Welcome to A People's Atlas of Nuclear Colorado

To experience the full richness of the Atlas, please view on desktop.
R.P. Fischer and L.S. Hilpert, Map from "Geology of the Uravan Mineral Belt", 1952, U.S. Geological Survey Bulletin 988-A


Uravan Mineral Belt

The Uravan Mineral Belt is a 70 by 30-mile geological zone of carnotite ore deposits (comprised of uranium, vanadium, and radium) in Colorado's San Miguel, Montrose, and Mesa counties as well as eastern Utah. In 1898 yellow ore extracted from a Roc Creek deposit in Montrose County tested high in uranium and vanadium. Mining camps sprang up at Roc Creek, Calamity, Wedding Bell, and Slick Rock in the radium boom that followed. Soon the nation's first full-scale mill for processing radioactive metals went into operation. Important mining towns included Uravan, Naturita, and Bedrock in Colorado and La Sal and Moab in Utah.

Mining work began in 1910 by both the Radium Luminous Metals Company and the Radium Company of Colorado, to process local carnotite and roscoelite ores into radium, uranium, and vanadium. By 1911, Standard Chemical Company of Pittsburgh, Pennsylvania built Joe Jr. Mill to process radium. Radium fetched as much as $100 per milligram in 1913, and Standard Chemical Company's processing plant in Montrose County became the world's largest supplier. From 1910 to 1922, the Uravan Mineral Belt produced half of the world's radium.

In 1928, U.S. Vanadium (USV) purchased the radium concentrating mill and local properties from Standard Chemical, and began producing vanadium and then uranium in 1938. In the early-to-mid-1940s, USV specialized in processing mill tailings into uranium oxide, also known as yellowcake, and continued that work up until the end of World War II. The yellowcake mined in Uravan was used in the atomic bombs that destroyed Hiroshima and Nagasaki. During the Cold War, Colorado's mills produced more than 50 million pounds of uranium for the U.S. weapons stockpile.

Over the decades, wild swings in prices and demand caused mines to close, open, and close again, leaving behind hazardous mine shafts and radioactive mill tailings. The cost of remediating old mill sites is staggering: over $1 billion has been This is based on 2018 figures.spent to date, but plumes of contaminants still pollute the San Miguel, Dolores, and Colorado rivers. In the 1980s and 1990s, Umetco proposed offsetting the costs of the Uravan cleanup by opening a for-profit radioactive waste dump that was scuttled by public outcry. Today, hundreds of abandoned mine sites dot the region, mostly on public land, and await remediation.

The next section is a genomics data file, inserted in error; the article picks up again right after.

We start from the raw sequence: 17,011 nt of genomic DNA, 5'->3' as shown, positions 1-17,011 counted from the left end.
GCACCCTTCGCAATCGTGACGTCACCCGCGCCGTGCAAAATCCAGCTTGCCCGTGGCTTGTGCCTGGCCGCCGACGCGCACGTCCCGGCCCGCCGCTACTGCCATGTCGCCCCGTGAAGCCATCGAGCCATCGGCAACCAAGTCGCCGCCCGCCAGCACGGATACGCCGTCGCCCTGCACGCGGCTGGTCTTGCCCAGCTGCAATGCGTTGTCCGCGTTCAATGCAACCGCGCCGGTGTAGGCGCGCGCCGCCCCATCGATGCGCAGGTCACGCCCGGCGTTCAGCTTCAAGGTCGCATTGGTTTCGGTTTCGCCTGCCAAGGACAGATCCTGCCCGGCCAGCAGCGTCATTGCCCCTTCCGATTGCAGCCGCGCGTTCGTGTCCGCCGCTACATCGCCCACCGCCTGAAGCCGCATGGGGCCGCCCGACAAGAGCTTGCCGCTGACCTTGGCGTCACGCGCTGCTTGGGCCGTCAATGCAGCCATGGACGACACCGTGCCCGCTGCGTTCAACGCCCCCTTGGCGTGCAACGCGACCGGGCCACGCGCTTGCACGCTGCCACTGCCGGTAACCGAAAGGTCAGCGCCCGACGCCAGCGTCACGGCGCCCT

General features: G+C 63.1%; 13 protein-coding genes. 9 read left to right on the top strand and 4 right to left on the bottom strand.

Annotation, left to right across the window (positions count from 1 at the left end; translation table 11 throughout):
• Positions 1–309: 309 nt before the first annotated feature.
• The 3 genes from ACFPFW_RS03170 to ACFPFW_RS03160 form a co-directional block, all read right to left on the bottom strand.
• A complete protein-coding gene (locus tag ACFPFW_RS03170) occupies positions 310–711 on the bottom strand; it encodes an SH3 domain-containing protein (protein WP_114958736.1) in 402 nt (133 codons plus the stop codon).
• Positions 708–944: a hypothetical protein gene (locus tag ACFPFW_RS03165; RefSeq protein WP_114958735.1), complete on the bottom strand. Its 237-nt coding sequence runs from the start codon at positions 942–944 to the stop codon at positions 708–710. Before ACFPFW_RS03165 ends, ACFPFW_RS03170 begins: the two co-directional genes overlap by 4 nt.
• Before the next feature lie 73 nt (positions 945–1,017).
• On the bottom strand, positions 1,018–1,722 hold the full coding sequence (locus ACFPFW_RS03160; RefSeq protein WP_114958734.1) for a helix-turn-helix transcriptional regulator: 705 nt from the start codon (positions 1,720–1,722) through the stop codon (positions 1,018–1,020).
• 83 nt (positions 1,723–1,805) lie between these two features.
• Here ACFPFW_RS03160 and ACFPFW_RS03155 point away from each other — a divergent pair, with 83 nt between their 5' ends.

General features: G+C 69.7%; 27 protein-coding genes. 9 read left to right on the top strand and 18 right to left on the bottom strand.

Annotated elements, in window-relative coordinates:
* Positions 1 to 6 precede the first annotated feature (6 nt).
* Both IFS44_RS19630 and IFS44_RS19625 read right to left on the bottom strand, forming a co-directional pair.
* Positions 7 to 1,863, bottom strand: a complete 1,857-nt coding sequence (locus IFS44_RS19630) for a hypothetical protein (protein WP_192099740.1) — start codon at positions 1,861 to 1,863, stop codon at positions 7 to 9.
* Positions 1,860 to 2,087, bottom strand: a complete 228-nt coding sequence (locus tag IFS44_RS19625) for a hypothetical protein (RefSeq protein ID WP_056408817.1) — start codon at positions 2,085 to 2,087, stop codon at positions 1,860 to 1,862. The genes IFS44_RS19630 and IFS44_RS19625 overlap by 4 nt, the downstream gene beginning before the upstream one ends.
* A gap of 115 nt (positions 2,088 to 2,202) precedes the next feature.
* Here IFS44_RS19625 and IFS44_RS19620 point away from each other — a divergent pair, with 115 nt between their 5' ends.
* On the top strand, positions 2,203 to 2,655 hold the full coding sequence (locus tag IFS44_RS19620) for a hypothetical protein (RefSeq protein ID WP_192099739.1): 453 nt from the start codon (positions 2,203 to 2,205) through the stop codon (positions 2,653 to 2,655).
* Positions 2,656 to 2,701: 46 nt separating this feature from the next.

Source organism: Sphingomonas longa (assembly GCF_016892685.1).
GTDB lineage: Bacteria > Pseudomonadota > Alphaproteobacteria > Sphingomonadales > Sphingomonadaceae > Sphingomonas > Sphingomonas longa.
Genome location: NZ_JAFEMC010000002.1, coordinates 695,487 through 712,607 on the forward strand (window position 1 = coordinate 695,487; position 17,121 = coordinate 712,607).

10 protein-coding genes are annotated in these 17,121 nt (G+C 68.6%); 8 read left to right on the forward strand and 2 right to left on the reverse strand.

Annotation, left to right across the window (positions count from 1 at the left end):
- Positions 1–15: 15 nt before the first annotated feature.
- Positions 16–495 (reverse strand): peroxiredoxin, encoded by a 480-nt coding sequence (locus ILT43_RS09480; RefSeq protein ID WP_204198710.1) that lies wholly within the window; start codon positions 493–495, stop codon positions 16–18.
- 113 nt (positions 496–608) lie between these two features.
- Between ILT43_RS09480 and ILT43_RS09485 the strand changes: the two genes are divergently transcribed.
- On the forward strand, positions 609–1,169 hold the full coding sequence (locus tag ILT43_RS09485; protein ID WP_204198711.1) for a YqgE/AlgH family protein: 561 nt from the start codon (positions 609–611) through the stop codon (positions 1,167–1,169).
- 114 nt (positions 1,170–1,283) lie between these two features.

The region's economy has turned toward ecotourism, but uranium's historical legacy lives on. The Rimrocker Historical Society, for example, works toward the restoration and preservation of Uravan. Even after the town was declared a Superfund site, Rimrocker salvaged two structures and purchased a nearby property historically used as a ballpark that now hosts annual gatherings for former residents.

The prospect of another uranium boom continues to flicker. A nearly ten-year effort to build a new uranium mill in the Paradox Valley - the first in more than thirty years - was successfully fought by local activists due to its impact on the fish and waterways of arid Western Colorado. Yet exploratory activities continue across the region, and mines remain on standby status both to avoid cleanup and to restart operations should uranium prices recover. Should the proposed national strategic uranium stockpile come into being, mining operations in Colorado and the Four Corners region would quickly resume. 


Chenoweth, William L. / U.S. Department of Energy Office. "The Uranium-Vanadium Deposits of the Uravan Mineral Belt and Adjacent Areas, Colorado and Utah." In Western Slope ColoradoWestern Colorado and Eastern Utah, edited by Rudy C. Epis and Jonathan F. Callender, 165-170. New Mexico Geological Society Guidebook, 32nd Field Conference, Western Slope Colorado, 1981. Accessed July 30, 2020.

Fischer, R. P. and L. S. Hilpert. "Geology of the Uravan Mineral Belt." Geological Survey Bulletin 988-A. U.S. Department of the Interior, Geological Survey. U.S. Government Printing Office, 1952. Accessed March 26, 2018.

Frosch, Dan. "A Fight in Colorado Over Uranium Mines." New York Times, April 16, 2013. Accessed July 30, 2020.

Hessler, Peter. "The Uranium Widows." The New Yorker, September 6, 2010. Accessed July 30, 2020.

Twitty, Eric. Guide to Assessing Historic Radium, Uranium, and Vanadium Mining Resources in Montrose and San Miguel Counties. Boulder, CO: Mountain States Historical, 2008.

U.S. Department of Energy, Office of Legacy Management. "Final Uranium Leasing Program." 2014. Accessed July 30, 2020.

Zasky, Jason. "Uravan, Colorado." Failure Magazine, November 21, 2012. Waybackmachine. January 28, 2022. Accessed January 13, 2023.

Last Updated:


Continue on "The Earth"